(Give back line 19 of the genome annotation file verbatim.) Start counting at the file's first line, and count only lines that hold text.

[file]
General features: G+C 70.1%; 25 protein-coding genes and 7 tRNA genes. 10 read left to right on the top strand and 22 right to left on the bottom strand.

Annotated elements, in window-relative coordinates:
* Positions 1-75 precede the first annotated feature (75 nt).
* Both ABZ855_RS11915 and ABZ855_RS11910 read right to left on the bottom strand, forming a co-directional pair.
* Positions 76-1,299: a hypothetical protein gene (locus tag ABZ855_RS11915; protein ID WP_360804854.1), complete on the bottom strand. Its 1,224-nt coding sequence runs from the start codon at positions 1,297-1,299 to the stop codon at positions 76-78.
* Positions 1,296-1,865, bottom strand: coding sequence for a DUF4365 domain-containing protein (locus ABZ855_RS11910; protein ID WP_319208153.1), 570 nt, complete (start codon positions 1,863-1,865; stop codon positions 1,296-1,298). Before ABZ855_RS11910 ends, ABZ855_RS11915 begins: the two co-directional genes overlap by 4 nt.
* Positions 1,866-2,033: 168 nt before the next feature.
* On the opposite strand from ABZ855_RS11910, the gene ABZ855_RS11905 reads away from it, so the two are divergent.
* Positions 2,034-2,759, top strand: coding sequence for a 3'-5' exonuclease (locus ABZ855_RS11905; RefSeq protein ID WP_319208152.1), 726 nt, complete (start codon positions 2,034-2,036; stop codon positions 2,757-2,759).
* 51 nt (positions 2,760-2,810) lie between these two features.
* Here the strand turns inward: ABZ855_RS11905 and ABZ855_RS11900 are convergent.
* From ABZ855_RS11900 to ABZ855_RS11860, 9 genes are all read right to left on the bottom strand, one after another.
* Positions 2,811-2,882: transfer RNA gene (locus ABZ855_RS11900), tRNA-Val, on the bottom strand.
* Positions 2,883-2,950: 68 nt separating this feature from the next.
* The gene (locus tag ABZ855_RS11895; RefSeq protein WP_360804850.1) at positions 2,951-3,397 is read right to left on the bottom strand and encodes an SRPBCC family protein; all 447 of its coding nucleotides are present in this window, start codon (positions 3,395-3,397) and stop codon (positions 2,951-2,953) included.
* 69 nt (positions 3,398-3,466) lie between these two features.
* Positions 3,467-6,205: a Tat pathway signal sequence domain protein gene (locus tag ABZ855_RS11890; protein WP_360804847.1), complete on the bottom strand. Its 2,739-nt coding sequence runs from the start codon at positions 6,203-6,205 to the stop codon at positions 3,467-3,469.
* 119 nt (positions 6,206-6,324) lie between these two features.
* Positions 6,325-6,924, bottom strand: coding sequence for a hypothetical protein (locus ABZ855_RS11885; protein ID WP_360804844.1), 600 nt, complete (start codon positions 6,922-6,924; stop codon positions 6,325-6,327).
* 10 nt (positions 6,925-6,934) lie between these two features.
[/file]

* Positions 6,325-6,924, bottom strand: coding sequence for a hypothetical protein (locus ABZ855_RS11885; protein ID WP_360804844.1), 600 nt, complete (start codon positions 6,922-6,924; stop codon positions 6,325-6,327).